How to Apply for French Nationality Part Two – The French Test
As some of you may know, and if you’ve already read my first article How to Apply for French Nationality – Part One, I am currently in the process of applying to become a French citizen through naturalisation.
After you’ve followed the steps in my first post, you’ll know what documents you need to be able to apply. Some of you will need to take a French test to prove what level of French you have attained. This was my case, but there’s a possibility that you could be exempt.
Here are examples of how you can be exempt from taking the test:
- are over 60 years old
- already have a diploma certifying that your level of French is B1 or above
- completed higher education in a French University
- have a disability
If you aren’t exempt and need to take the test you’ll need to take the TEF. I was a little confused at first about which test to take! But after doing some research I discovered that several tests exist and are valid. You just have to take a “Test de connaissance du francais pour l’accès à la nationalité française”. And make sure the test is recognised by the Home Secretary – le ministère de l’intérieur. He’s the old guy standing to our sexy President’s right.
So how do I book my test?
I booked my test through the CCI PARIS ILE-DE-FRANCE. Not to be confused with my place of work which is the Centre de Commerce Internationale. The CCI website to book your test on is the following:
Through this link you’ll book your TEF exam which is specifically for people applying for nationality through naturalisation. I recommend booking in advance as the sessions fill up quickly and you may find there are no availabilities for almost a month. It’s also important to keep in mind that the test centres are not open on a weekend so you will have to take a day off, or at least half a day, to take the exam. I recommend taking the whole day off work because you are given the time of your oral exam when you arrive and things can run late. My oral test started about 45 minutes later than expected.
With the CCI you can take the test in any of the following locations:
Cergy, Bobigny, Creteil or Paris (in the 17th arrondissement) and the test costs 95 euros
What happens during the listening test?
Of course, nobody enjoys sitting an exam, but don’t worry the test is not that bad!
First, you will sit a listening exam that lasts for 40 minutes and that is made up of 60 questions. It’s a multiple choice exam that can be taken on paper or on the computer, depending on the centre. The questions start off easy and progressively get harder, with the questions at the end becoming very difficult. However, there was only one question at the end that I found impossibly hard and I honestly think it was the C2 question (i.e., if you get this you are as fluent in French as an actual French person). Everything else is fine and you can practice beforehand so that there are no surprises in the exam. I recommend checking out the tutorials on CCI France and downloading the application français 3.0.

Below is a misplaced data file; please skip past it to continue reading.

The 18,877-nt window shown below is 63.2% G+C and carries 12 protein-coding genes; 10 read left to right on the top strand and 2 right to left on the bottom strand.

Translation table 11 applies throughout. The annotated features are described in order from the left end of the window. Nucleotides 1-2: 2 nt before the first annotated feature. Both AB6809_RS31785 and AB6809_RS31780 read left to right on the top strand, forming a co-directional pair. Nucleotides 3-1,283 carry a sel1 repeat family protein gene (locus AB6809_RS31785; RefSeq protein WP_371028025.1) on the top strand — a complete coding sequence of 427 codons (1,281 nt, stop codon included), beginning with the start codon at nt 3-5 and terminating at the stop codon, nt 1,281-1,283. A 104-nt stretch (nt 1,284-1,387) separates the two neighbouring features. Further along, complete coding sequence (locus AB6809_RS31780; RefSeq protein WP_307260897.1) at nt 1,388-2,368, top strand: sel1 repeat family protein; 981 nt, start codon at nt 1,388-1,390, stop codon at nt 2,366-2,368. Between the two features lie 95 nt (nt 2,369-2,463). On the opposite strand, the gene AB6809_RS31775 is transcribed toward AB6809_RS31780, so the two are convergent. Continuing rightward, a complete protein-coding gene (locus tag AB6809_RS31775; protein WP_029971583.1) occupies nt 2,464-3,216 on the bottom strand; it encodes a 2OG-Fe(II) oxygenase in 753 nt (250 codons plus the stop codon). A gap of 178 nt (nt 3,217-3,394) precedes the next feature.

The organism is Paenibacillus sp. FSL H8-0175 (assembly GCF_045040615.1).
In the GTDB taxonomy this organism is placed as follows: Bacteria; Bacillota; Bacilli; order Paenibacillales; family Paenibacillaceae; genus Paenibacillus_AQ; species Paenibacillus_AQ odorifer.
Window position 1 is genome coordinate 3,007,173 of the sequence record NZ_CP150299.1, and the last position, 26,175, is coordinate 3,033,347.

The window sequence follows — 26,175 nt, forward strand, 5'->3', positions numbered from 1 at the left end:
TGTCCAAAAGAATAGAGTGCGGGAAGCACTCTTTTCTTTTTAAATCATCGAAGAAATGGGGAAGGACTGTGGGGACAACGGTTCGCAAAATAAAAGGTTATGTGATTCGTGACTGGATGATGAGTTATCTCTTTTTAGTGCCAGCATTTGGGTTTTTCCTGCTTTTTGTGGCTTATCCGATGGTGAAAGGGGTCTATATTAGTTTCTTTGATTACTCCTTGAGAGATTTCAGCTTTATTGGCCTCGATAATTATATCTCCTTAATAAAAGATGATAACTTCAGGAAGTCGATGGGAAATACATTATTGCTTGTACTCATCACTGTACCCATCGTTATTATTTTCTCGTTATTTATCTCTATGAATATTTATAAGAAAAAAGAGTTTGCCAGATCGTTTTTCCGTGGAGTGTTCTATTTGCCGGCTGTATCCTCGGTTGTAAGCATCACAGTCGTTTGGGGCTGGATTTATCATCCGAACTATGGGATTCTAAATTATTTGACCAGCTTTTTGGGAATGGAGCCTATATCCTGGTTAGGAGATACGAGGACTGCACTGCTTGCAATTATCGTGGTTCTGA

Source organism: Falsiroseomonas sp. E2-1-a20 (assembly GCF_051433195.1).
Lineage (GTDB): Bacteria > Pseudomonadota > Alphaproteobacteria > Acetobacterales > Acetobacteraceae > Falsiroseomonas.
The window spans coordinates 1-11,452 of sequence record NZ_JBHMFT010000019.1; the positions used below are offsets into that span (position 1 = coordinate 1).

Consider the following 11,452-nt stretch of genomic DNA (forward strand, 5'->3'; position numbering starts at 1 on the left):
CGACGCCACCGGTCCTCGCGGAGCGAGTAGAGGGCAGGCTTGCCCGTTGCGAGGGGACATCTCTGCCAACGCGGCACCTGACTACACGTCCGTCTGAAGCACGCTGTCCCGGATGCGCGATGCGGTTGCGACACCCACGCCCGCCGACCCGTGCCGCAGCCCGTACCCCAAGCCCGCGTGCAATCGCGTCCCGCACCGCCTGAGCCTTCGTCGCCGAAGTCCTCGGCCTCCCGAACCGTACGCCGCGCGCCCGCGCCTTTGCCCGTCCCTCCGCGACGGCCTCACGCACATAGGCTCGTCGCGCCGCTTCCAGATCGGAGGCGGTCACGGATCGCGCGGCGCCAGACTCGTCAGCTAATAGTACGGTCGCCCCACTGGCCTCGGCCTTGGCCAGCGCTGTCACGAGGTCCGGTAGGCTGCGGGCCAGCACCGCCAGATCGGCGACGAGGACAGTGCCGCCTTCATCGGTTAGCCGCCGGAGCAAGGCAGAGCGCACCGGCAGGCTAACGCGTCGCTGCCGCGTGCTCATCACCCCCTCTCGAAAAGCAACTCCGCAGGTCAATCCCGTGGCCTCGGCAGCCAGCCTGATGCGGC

And what should I expect from the oral exam?
Your oral exam lasts only 15 minutes and contains 2 exercises. The first exercise is simple, you’ll be given an advertisement and you have to make a call regarding the ad. For example, I had to call and inquire about computer courses. You have to ask as many questions as possible in the time given and the goal is to show that you can make a call using formal French (vous). You can find examples of these exercises online and on the CCI website here.
I recommend practicing beforehand because it’s actually surprisingly hard to ask questions continuously for 5 minutes. Of course the examiner replies to you so that helps you form new questions to ask but prepare as much as you can before the test. And don’t be afraid to think outside the box. I pretended to be an old woman so it was easy to ask a lot of basic questions about the computer courses!
The second exercise is more difficult. You are speaking to a friend this time so you have to show you can use informal French (tu). You have to persuade a friend to do something. Depending on your level your examiner will make it more and more difficult to convince her/him, but don’t worry they do it on purpose! They even tell you before you start that they will keep disagreeing with you, it’s the whole point. You have to show them that you can be persuasive in French. I had to convince a friend to go and work on a farm picking vegetables for the whole summer, it was hard but you just have to keep coming up with reasons why they should do it!
What happens if I fail?
If you fail, tant pis, you can try again as many times as you need! You just have to wait 30 days before you take the test again. Try listening to the radio and watching as much French TV as possible to make sure you are as comfortable as possible before the exam.
And remember you only need a B1 level to be able to apply for nationality, this translates as lower intermediate in English terms. If you have been living in France for 5 years I’m sure your level is at least B1, if not higher, so don’t worry. And remember that there is no written test so you get to skip the hardest part.
And if you Pass…
If you pass you will get a certificate which is valid for the next two years, and you have just taken a big step towards securing your French nationality! Félicitations!
Full disclosure, I passed 🙂
My Life Living Abroad, thanks so much for the post.Much thanks again. Really Cool.